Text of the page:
This week, I take a look at Castle of Illusion, a remake of the original Disney game that came out for the Sega Mega Drive (Genesis for those American readers out there!).
I loved Castle of Illusion as a child, huddled around a small CRT TV with my brothers taking in all the games gloriously smooth animations and lovingly crafted graphics was one of my favourite things to do when I was 8. The game was difficult for how young I was, but my determination and countless hours of gaming allowed me to preserver and finish this hard game. The platforming involved a lot of memorisation and pin point accuracy, making it one of my favourite accomplishments of my youth. Has Sega Studios Australia succeeded in reimagining what I hold so dear from my childhood? Or is this a shameless money grab from an ailing company looking to cash in on our naivety?
The game starts off 2.5D, showing a 3D Mickey, moving across a 2D forest on his way to the castle where Mizrabel has imprisoned Minnie in the hopes of stealing her youth and beauty. After a little bit of platforming, you finally reach the castle, where you are then taught that the game isn’t 2D at all, and you in fact have to walk into the background to progress the game. Some reviewers have likened this to when the Wizard of Oz was revealed to be in colour rather than black and white, and whilst I like that sentiment, I don’t feel this is as grand a gesture as they’re making out. It’s cool, don’t get me wrong, but when the market has been saturated with 2.5D platformers for years, this doesn’t come as surprising.
Once the game is completed, the castle acts as a hub world, allowing you to replay any level you want in order to find all the collectibles the game has to offer, or to play each level as a time attack trial. Each level has plenty to explore, with secrets and hidden collectibles scattered aplenty. Its enjoyable enough to go back to a level to try and find everything, because you certainly won’t collect everything the first time round.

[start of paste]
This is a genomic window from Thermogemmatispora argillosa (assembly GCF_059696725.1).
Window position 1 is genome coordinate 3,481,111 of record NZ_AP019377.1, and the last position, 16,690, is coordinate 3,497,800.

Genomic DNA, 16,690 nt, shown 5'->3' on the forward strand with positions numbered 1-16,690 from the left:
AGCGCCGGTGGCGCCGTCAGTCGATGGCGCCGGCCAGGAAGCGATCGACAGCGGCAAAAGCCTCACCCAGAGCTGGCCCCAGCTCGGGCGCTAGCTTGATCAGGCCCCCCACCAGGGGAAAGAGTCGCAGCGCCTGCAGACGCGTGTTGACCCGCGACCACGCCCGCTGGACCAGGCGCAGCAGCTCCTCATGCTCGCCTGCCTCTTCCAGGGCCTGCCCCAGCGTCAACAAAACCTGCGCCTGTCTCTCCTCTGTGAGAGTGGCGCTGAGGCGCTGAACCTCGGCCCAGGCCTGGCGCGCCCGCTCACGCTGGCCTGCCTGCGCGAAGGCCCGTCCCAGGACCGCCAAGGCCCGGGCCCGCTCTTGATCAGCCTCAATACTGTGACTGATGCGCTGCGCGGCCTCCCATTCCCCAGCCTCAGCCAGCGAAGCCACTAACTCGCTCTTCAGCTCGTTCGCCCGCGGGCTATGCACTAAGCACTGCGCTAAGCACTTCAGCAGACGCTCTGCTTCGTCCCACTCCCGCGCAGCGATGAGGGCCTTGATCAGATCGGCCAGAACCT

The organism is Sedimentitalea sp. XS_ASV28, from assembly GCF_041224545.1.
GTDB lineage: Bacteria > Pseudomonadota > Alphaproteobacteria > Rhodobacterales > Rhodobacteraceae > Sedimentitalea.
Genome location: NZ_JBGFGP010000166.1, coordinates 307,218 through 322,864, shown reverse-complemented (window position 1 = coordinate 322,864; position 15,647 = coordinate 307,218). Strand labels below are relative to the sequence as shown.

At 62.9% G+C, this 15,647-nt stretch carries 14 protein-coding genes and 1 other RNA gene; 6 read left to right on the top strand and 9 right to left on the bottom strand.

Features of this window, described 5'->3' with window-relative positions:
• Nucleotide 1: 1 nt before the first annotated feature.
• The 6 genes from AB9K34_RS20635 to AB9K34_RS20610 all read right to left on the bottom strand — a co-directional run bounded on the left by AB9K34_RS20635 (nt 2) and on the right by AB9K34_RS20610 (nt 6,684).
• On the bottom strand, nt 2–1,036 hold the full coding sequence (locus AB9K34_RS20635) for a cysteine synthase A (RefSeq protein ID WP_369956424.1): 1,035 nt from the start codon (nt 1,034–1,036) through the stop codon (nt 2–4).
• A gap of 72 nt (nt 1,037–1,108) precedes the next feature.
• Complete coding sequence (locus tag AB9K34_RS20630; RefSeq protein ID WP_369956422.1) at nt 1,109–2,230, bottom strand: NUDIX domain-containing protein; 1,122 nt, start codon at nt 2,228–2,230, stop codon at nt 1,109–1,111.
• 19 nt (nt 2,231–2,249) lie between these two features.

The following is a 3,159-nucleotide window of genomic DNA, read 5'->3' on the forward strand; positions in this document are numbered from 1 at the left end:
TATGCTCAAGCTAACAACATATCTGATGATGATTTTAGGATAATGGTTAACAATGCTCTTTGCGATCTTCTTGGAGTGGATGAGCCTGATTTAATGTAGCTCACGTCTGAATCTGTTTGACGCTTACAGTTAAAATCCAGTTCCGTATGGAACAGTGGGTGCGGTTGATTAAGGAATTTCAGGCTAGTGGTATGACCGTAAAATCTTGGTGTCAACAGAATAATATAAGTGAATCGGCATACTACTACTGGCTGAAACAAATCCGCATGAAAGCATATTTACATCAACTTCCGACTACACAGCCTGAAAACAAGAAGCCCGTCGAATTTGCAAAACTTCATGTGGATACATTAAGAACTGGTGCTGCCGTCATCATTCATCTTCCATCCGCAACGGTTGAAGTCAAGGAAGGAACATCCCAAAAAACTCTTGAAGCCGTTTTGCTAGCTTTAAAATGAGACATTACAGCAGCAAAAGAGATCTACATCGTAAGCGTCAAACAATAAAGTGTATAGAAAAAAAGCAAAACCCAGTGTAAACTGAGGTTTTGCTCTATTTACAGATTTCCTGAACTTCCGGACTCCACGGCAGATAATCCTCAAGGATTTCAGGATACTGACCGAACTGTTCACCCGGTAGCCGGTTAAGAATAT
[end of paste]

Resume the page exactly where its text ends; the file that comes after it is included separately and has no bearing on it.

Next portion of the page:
The landscapes and design quality of each world is staggering, with a sense of polish you don’t often see in platformers. It reminds me of Deadlight that I played last year (without the same realism and dread that came with a zombie apocalypse), and has a lot of things going on in the background, keeping you entertained and entranced throughout your entire play through. Toy Rockets will take off and land in the background on the toy level, whilst the library will show off deep vista’s, awe inspiring for a fantasy platformer.
Gameplay and levels haven’t changed much from the original, with enemies dying as you jump on their head or you can throw an object at them (objects differ per level, from marbles on the toy level to candles in the castle, it sticks to the theme). Most of the game takes place on a 2D plane, allowing you to accurately land on platforms as your progress throughout the campaign. There are a few new features where you’ll jump on platforms in a 3D section, but this is easily where the solid gameplay falls apart, with the shadow showing where Mickey is in relation to platforms frequently disappearing under the different hues of the world around him. These sections are thankfully few and far between, so these frustrations are kept to a minimum, but it’s still a nuisance that Sega Australia managed to make a fairly consistent game so frustrating at times.
Boses are a hit and miss, being nice set pieces that show off the engines ability to natively render both 2D and 3D gameplay at the same time, but mostly consist of doing the same dodging until you’re able to jump on the enemies opening. The engine changes from 2D to 3D platforming can be a little jarring when you’re trying to avoid an enemy around an entire platform and then all of a sudden the game restricts you to just moving left and right, but as with the annoying 3D platforming sections, these moments are rare, so they shouldn’t spoil your enjoyment too much.
Playing Castle of Illusion took me back to my childhood like I never imagined a game could. It succeeded in keeping my nostalgia in check, whilst also keeping the game entertaining enough to continue on gameplay alone, and not riding my nostalgia. I kept coming back to the game even after completing the main campaign, and although I didn’t get every gem in the game (there’s 800 to collect), I managed to find every collectible before growing bored. I hope Sega Australia get the chance to remake some other beloved games of my childhood, as I feel a co-operative castle of illusion 2 featuring Donald Duck would be amazing and well received, maybe even fixing some of Castle of Illusion’s set backs.